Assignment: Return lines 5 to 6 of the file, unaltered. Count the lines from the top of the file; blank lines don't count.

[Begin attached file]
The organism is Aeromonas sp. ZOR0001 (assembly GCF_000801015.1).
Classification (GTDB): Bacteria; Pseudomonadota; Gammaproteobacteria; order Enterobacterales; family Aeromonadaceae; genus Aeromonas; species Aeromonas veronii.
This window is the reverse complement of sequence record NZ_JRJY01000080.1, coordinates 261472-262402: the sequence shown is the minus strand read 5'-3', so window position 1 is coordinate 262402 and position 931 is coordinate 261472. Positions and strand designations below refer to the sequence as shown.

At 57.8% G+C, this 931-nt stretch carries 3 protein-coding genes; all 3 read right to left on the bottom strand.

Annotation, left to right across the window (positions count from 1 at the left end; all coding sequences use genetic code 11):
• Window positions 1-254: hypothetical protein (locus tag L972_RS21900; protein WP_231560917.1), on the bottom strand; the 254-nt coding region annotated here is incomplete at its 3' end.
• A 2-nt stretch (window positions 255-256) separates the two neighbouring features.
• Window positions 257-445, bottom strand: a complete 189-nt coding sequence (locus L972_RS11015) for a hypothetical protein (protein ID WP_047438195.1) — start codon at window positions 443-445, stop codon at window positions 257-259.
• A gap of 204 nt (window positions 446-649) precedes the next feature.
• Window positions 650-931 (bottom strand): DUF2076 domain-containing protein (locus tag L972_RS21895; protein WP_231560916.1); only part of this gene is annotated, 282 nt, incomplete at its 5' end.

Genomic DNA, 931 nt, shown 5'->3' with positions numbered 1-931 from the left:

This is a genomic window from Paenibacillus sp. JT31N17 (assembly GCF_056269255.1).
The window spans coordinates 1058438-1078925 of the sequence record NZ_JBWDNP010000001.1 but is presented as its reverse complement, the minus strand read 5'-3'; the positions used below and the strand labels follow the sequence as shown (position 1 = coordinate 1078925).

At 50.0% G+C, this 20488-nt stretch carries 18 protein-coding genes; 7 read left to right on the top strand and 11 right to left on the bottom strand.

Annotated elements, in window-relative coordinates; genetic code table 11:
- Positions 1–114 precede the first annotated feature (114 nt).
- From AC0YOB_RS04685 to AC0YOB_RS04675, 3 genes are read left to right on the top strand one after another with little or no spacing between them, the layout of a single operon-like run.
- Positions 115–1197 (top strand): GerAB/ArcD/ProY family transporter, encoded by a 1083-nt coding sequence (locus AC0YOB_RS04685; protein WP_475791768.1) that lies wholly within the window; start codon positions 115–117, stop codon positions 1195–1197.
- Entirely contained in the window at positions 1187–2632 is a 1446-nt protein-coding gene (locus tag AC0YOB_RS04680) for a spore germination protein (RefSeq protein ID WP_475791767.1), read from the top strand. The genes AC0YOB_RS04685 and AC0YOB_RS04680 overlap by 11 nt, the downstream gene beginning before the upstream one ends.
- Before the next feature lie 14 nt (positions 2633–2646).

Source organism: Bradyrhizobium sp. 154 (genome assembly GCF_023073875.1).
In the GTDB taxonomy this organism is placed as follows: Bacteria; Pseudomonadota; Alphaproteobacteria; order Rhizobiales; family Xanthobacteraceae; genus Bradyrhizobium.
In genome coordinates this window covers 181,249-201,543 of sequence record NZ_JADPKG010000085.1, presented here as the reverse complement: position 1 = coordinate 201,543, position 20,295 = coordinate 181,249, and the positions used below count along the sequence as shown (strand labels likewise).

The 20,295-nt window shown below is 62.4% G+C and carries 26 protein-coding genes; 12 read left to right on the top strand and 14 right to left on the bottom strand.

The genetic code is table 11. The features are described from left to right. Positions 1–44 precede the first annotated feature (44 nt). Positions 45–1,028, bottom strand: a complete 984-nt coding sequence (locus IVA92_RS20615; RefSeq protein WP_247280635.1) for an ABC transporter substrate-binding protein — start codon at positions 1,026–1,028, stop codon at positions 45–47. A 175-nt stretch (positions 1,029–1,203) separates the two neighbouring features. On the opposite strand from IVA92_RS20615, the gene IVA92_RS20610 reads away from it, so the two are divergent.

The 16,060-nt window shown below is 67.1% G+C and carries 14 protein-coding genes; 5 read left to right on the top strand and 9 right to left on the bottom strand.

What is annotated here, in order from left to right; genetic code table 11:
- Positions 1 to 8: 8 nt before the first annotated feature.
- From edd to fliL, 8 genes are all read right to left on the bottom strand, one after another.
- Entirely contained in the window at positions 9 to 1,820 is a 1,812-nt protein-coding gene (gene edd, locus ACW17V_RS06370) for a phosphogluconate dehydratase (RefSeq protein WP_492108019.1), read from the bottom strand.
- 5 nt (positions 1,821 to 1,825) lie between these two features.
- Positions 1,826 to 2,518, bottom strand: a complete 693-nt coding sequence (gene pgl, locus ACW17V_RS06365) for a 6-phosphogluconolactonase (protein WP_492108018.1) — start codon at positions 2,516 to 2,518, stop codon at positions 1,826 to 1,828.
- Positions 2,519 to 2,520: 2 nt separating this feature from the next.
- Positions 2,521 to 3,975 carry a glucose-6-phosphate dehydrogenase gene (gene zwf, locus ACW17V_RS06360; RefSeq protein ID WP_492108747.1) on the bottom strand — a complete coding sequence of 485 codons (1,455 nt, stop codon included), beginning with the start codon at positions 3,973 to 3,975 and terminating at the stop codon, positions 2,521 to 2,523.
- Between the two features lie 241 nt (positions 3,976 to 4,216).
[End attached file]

Annotation, left to right across the window (positions count from 1 at the left end; all coding sequences use genetic code 11):
• Window positions 1-254: hypothetical protein (locus tag L972_RS21900; protein WP_231560917.1), on the bottom strand; the 254-nt coding region annotated here is incomplete at its 3' end.